The latest of Bruno Monsaingeon's films for Arte to cross my desk is this pairing of films centered on the Russian conductor Gennadi Rozhdestvensky. Of greatest interest is the first one, Notes interdites (Forbidden notes, retitled The Red Baton, 2003), in which Rozhdestvensky and others narrate the story of musical life in the Soviet Union. It is an absorbing documentary of sound and images. For example, Rozhdestvensky reads from a copy of Prokofiev's biography, with two versions of the same page, the edited one completely revising an anecdote attributed to the composer. This is followed by Rozhdestvensky conducting a performance of Prokofiev's absolutely creepy cantata Zdravitsa, composed in 1939 for the Stalin's 60th birthday, accompanied by pictures from propaganda films.
Available at Amazon:
The Red Baton / Gennadi Rozhdestvensky: Conductor or Conjuror, directed by Bruno Monsaingeon
(released February 12, 2008)
Idéale Audience International 3073498
The propaganda clips are terrible and ominously seductive to watch: a stage full of white-dressed little girls playing Bach, David Oistrakh saying he was proud to advance Soviet musical culture, Tikhon Krhennikov addressing the Soviet Composers Union, a musician recalling conservatory students madly erasing their scores, removing dissonances, when it was announced in 1948 that the government would monitor student compositions. A clip of an insipid song by Krhennikov is a stitch, immediately following Rozhdestvensky bitterly wondering what Prokofiev must have thought of Krhennikov's music. I am unlikely ever to hear Shostakovich's 4th symphony again without remembering what Rozhdestvensky says he told the Cleveland Orchestra about it: that the percussion pattern at the end of the scherzo movement could be thought of as prisoners communicating by tapping on pipes. The footage of Shostakovich, Prokofiev, and Rostropovich playing is worth seeing, too.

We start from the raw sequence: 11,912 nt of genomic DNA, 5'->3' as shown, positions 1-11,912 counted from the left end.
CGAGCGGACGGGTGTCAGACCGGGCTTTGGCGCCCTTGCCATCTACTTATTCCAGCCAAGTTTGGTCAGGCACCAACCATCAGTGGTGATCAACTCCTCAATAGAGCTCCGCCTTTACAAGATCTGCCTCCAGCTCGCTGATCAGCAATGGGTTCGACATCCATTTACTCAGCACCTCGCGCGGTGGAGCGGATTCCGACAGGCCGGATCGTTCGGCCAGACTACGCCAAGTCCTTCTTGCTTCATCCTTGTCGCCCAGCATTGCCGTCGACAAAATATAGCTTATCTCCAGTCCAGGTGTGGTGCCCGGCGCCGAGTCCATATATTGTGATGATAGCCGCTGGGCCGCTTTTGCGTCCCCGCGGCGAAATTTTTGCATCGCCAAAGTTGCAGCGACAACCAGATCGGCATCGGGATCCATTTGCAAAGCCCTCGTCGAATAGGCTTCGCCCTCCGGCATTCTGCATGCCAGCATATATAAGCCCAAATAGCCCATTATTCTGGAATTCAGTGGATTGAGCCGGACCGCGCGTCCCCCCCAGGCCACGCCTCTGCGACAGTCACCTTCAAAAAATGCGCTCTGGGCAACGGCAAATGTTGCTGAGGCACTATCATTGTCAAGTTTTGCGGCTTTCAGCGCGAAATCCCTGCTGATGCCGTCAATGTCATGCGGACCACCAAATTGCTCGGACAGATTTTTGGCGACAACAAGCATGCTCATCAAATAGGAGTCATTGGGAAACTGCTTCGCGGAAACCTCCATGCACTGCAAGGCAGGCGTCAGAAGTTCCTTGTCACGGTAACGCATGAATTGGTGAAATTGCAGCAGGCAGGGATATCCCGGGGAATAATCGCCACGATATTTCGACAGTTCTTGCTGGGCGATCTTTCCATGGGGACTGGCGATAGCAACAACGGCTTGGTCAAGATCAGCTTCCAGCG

The second film is less likely to be of general interest, as it focuses exclusively on how Gennadi Rozhdestvensky conducts, which is, to say the least, idiosyncratic. We see him in rehearsal and in concert, as well as speaking about his ideas of what conducting is all about, and even leading classes with his conducting students. If you find the minutiae of how conductors do what they do fascinating (yes, guilty), you will enjoy it. Bonus features include more footage of Rozhdestvensky conducting: first, his own Suite for Orchestra (based on the film music of Alfred Schnittke), and second, a complete performance of that hideous Prokofiev cantata, Zdravitsa, for Stalin's birthday (hideous because it is so beautiful).